By Chris Yeung —
February 13 saw a not-so-usual Sunday in Hong Kong, once being promoted as a city of vitality. Traffic was markedly smooth as many drivers left their vehicles – and themselves – at home. There were no queues for seats in restaurants, nor crowds in shopping malls. Many people were busy snapping up food and vegetables and daily necessities in anticipation of a lockdown of the city, or the district they reside.
Three weeks after the city’s fifth wave of Covid-19 infections began to rage on, Hong Kong has plunged into panic and mayhem.
Hospitals beds are now not immediately available to people who were tested positive to the virus. More than 1,000 infected patients have to stay at home, waiting for admission. Many had waited for several days before they could receive treatment in hospitals. Adding to their agony, some found their family members subsequently having been infected during their stay at home.
Health officials said the situation “was not ideal.” Signs are aplenty the city’s public hospital system is verging on a meltdown; and the city as a whole towards a lockdown.
As many other places in the world began lifting their social distancing restrictions, Hong Kong is seemingly moving in the opposition direction towards a shutdown. Officials cited a World Health Organisation directive to say that it is the last resort of battling against Covid-19 pandemic, but refrained from commenting on how far or near the city is.
A feeling of panic among people spread like Omicron in the last few days as the number of infections jumped. On Sunday, health officials reported about 2,000 suspected cases, along with more than 1,340 confirmed infections, a new high since the outbreak of the pandemic.
The runaway tally of infections was reported one day after a team of top government officials held a crisis meeting with officials from the central government’s State Council, Guangdong and Shenzhen authorities in Shenzhen on Saturday.
The meeting, the second of its kind, was convened following a request by the Carrie Lam Cheng Yuet-ngor administration for a helping hand from the mainland authorities to avert the public health crisis.
Speculation was rife on the eve of the Shenzhen meeting that the Government will, with the helping hands from the mainland, impose a citywide lockdown to try to achieve zero infections.
Speaking to reporters after returning from Shenzhen on Saturday night, Chief Secretary John Lee put on a brave face, albeit literally as part of which was under a mask, saying he was confident that things would get better without resorting to the last resort with the mainland’s assistance.
Lee said the mainland authorities have agreed in principle to assist the SAR in a variety of ways, including helping Hong Kong to build more isolation and quarantine facilities; expanding its testing capacity; and ensuring adequate supplies of medical equipment, fresh food, and daily necessities from across the border.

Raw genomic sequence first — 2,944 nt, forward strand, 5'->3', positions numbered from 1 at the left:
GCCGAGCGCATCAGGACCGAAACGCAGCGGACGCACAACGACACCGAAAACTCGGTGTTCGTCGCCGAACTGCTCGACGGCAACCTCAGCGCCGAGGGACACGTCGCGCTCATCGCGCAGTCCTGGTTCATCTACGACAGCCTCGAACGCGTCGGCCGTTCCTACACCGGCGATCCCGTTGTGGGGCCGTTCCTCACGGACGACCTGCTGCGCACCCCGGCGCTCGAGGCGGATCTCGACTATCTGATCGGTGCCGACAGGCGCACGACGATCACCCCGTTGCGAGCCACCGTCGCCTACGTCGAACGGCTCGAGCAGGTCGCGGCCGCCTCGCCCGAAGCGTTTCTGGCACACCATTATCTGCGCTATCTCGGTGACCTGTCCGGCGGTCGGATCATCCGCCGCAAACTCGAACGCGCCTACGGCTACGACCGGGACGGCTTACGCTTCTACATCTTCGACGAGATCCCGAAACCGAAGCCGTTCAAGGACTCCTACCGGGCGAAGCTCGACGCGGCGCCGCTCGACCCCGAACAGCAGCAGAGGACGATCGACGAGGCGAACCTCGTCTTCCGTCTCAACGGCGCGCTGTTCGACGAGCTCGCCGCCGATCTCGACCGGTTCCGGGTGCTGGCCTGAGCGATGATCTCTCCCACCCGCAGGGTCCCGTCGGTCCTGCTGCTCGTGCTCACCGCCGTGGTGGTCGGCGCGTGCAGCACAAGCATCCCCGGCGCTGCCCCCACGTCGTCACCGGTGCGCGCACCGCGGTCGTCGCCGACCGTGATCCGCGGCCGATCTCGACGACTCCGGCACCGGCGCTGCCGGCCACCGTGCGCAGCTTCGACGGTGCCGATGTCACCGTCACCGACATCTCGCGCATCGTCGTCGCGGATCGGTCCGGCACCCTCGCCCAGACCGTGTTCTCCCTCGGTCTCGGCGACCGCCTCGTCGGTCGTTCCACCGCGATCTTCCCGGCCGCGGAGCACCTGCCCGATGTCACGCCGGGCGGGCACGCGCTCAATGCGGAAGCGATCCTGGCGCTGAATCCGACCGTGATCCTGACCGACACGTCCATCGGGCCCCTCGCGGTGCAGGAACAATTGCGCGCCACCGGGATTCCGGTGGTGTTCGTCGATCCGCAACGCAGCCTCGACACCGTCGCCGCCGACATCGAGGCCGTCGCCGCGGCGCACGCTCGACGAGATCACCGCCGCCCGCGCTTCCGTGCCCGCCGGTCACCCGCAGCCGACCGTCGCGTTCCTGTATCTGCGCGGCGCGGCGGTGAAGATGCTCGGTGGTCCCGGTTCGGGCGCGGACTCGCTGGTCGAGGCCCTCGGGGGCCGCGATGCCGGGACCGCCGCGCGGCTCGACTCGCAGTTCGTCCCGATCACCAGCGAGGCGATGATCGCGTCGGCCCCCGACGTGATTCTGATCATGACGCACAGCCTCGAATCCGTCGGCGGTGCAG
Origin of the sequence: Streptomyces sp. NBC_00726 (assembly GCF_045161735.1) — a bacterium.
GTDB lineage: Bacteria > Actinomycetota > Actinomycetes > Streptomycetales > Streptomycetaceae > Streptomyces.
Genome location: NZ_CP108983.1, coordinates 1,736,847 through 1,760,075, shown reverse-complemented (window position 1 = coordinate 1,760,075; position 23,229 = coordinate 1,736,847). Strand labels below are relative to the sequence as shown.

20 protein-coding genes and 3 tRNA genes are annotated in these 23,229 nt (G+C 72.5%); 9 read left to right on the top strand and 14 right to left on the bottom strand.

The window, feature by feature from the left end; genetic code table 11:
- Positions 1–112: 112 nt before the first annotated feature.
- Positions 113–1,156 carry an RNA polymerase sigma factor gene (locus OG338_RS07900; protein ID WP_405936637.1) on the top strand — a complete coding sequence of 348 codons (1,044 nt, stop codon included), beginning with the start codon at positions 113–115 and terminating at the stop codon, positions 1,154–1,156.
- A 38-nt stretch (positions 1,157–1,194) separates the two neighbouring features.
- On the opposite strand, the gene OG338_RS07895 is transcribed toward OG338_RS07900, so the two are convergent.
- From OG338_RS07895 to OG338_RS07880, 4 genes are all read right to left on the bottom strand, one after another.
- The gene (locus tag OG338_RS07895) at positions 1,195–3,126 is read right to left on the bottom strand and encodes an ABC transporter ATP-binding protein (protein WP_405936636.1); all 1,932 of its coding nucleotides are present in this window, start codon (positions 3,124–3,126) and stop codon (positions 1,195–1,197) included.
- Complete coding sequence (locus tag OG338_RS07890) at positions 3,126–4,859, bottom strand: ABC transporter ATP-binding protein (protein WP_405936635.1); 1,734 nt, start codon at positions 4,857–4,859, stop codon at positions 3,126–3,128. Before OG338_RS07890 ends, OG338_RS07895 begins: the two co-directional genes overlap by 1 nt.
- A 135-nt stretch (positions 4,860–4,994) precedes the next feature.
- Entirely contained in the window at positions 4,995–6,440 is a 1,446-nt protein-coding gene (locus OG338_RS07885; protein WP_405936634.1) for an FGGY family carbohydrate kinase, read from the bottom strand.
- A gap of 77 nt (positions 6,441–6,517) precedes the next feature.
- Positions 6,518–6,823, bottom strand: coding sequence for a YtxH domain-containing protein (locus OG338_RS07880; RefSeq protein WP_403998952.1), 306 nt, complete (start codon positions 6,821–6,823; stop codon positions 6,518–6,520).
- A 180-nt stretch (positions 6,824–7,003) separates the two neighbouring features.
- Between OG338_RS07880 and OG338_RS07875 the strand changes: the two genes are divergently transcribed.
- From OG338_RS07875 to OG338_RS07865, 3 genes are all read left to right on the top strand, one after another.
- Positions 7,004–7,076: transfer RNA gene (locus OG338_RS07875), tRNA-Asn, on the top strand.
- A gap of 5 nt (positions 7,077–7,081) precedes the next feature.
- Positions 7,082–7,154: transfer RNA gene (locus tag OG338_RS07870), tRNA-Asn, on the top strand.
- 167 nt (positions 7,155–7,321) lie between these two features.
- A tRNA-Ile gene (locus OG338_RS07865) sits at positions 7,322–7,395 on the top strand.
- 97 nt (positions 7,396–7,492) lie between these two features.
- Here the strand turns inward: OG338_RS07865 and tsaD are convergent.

A number of special cross-border task forces, he said, will be established immediately to take forward various plans to beef up Hong Kong’s anti-epidemic measures. “At the present moment we don’t have this [lockdown] plan.”
Lee’s supposedly assuring words and Beijing’s assistance, not surprisingly, have failed to ease the jitters of the people over an imminent lockdown, or some kinds of which, in the city. They voted with their feet, stocking up food and necessities in their homes.
More than two years after the Covid-19 virus hit the city, public confidence in the ability of the Lam administration in restoring normal life, or kind of, has been depleting.
Like Lam, they don’t understand the official anti-Covid 19 strategy copied from the mainland’s “dynamic zero infection” means, not to mention the wisdom of which. What looks certain is that the SAR government has no other alternatives but to follow the national strategy irregardless of the unique situation in Hong Kong.
When it comes to the anti-Covid 19 battle, there is and will only be one strategy, namely “dynamic zero infection”, as “one country” overrides the “two systems.”
In line with the notion of “one country, one strategy,” the formation of five task forces composed of officials from Hong Kong, the central government and Guangdong and Shenzhen authorities marks a new stage in the anti-pandemic battle.
The mainland authorities look set to play a bigger, or even leading, role in the fight against the pandemic. Fresh doubts have been raised about the role of Carrie Lam now that John Lee has emerged as the chief coordinator, if not commander, in the battle, taking orders directly from the mainland.
With the next chief executive election scheduled for March 27 nearing and the health crisis deepening, the battle against the Covid-19 pandemic has become even more complicated and uncertain.
One thing looks certain. The stakes are now sky-high with Beijing throwing their weight behind Hong Kong. The anti-pandemic battle has become a battle they must win at all cost.
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